The young man went away sorrowfully, for he was required to do more than learn an answer. Implementing the response presented the obstacle. It was one thing to hear the words, quite another to translate them into deeds.

Doctors’ surgeries resound with the sound of questions being asked and answered. “I don’t feel as well as I ought”, we say. We are given a list of reasons. We over-indulge on chocolates and cream cakes; we smoke too much; we drink too much; we exercise too little, riding when we should walk; and so on, and so on. The answers are given, but the problem remains, unless or until we incorporate the rejoinders into our life style. Knowing the answer is only the start of the journey.

A question appears in one of the prayers we use sometimes in our worship. “What does the Lord require of thee?” it goes. The three part answer which follows is, as you will recall, “do justly, love mercy and walk humbly”. The language maybe old-fashioned but the answer is clear. If this were a quiz show, we might feel a warm glow as the quiz-master (they are usually male) confirms the answer is correct.

But the purpose of the prayer is not to test knowledge, it is rather to prompt action on our part. As always, finding the answer is the easy part, whereas applying the remedy is the difficult, but crucial, bit. Let us consider that three part reply.

To do justly. In more modern language this might be expressed as acting fairly, in an even-handed way. (ensuring others are “tret reight” as they say in Sheffield). That seems straight-forward enough, but then prejudice has a habit of getting in the way of good intentions. Discrimination by one group against others is not unknown in the land. Though we know that we ourselves are free from prejudice, we begin to prevaricate and qualify. “I’m open-minded myself, but there are limits,” we think. “I know one shouldn’t be too critical, but ……,” we add. “We need to look after our own people first,” one emphasises. We carefully rehearse the arguments, and convince ourselves that no-one could be fairer than us. We do “do justly” on the whole, and when we don’t it is for good reason. Or if really up against it we point out that it is not really our fault, and in any case, none of us is perfect.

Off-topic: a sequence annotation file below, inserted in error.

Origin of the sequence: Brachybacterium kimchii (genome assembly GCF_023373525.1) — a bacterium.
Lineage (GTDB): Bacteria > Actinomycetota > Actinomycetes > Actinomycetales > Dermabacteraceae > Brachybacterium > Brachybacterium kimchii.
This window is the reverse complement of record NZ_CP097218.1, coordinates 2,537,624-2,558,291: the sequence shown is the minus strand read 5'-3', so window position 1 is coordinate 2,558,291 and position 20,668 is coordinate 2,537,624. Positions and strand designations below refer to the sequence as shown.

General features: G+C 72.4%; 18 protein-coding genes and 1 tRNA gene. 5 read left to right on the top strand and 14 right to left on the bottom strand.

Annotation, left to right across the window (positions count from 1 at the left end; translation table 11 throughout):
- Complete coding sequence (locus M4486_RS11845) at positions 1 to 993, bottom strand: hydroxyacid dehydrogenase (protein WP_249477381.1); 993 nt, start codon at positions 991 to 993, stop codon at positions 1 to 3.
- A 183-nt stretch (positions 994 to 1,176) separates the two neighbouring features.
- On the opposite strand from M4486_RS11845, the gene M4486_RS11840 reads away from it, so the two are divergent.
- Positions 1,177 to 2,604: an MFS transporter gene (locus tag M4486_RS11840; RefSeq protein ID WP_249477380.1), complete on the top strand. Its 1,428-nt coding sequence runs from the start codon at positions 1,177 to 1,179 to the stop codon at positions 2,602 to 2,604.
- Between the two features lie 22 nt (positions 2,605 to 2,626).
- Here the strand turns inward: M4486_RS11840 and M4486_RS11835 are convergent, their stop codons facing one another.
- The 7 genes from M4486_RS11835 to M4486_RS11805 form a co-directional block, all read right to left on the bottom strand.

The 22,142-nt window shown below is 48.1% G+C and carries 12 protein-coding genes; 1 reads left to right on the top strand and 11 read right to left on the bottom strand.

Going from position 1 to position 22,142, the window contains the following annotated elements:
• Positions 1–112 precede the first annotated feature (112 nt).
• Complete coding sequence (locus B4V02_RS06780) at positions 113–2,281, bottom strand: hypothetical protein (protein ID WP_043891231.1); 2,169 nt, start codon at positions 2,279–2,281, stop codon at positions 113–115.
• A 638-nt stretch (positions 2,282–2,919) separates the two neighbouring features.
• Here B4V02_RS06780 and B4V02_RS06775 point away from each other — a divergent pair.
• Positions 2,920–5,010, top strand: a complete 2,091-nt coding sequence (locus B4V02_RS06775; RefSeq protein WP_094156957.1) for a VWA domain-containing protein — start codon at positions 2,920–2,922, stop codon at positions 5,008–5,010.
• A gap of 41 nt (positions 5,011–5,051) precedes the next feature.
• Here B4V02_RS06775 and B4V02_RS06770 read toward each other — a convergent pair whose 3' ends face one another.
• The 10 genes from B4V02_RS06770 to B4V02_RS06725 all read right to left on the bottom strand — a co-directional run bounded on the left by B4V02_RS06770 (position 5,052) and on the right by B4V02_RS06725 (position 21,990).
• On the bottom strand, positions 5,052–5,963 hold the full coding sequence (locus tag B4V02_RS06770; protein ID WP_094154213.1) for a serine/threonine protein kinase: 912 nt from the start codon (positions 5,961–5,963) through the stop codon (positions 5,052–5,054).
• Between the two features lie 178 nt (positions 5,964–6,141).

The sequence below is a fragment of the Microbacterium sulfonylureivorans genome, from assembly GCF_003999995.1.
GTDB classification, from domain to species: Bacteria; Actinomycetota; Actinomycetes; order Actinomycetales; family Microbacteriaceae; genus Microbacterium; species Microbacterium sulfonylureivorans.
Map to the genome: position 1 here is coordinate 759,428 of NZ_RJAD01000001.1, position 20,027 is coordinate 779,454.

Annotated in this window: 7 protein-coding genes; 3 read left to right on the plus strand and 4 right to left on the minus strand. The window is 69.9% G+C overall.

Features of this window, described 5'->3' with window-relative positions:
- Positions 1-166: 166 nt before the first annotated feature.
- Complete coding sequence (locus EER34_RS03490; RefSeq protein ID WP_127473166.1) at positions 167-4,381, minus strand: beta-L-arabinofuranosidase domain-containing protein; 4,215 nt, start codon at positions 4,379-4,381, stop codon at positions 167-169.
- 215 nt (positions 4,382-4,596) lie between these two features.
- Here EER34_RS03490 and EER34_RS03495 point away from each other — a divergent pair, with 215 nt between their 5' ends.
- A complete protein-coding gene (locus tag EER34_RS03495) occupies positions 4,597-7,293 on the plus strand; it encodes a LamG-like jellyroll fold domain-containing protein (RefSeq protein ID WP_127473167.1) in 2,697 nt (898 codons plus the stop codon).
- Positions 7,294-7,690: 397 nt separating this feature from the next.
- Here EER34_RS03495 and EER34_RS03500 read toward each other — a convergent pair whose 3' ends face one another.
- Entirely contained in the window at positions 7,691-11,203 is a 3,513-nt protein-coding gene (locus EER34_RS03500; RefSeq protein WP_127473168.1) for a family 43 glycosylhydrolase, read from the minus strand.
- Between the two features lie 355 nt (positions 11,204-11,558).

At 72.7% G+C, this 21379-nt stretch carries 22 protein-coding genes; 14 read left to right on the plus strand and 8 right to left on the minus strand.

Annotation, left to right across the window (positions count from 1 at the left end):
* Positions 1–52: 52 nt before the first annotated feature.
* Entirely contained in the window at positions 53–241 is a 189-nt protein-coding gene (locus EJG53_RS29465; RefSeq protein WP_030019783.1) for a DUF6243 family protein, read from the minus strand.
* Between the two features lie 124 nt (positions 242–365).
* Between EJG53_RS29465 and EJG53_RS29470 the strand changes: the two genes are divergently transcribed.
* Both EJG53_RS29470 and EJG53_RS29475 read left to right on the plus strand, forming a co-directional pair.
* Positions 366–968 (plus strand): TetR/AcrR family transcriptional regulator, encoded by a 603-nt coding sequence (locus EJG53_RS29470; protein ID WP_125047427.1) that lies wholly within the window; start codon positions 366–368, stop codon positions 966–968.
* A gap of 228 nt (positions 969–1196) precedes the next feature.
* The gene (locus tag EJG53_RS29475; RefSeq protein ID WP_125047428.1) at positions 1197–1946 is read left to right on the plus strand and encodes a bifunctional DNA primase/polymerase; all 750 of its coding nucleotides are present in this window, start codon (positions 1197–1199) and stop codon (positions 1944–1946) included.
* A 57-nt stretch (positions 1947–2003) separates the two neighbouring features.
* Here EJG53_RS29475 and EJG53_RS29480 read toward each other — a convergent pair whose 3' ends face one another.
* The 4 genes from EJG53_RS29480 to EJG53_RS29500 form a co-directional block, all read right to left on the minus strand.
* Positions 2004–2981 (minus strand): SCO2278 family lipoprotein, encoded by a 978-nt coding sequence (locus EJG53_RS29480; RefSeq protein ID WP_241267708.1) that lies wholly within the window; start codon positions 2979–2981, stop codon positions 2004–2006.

You remember George Orwell’s pigs in Animal Farm, who recognised that though all animals are equal, some are more equal than others. On the whole they were acting justly, they argued, but then, there are limits.

To love mercy is to temper justice with compassion. But mercy has to be against a background of justice. If justice is uneven, skewed or biased, then mercy can’t be applied as a sort of emergency prop to even matters up. Mercy under these conditions is not mercy at all, but a salve to a throbbing conscience. If justice, whether formal under the law or more informally in our relationships with others, is contaminated, then mercy itself is devalued.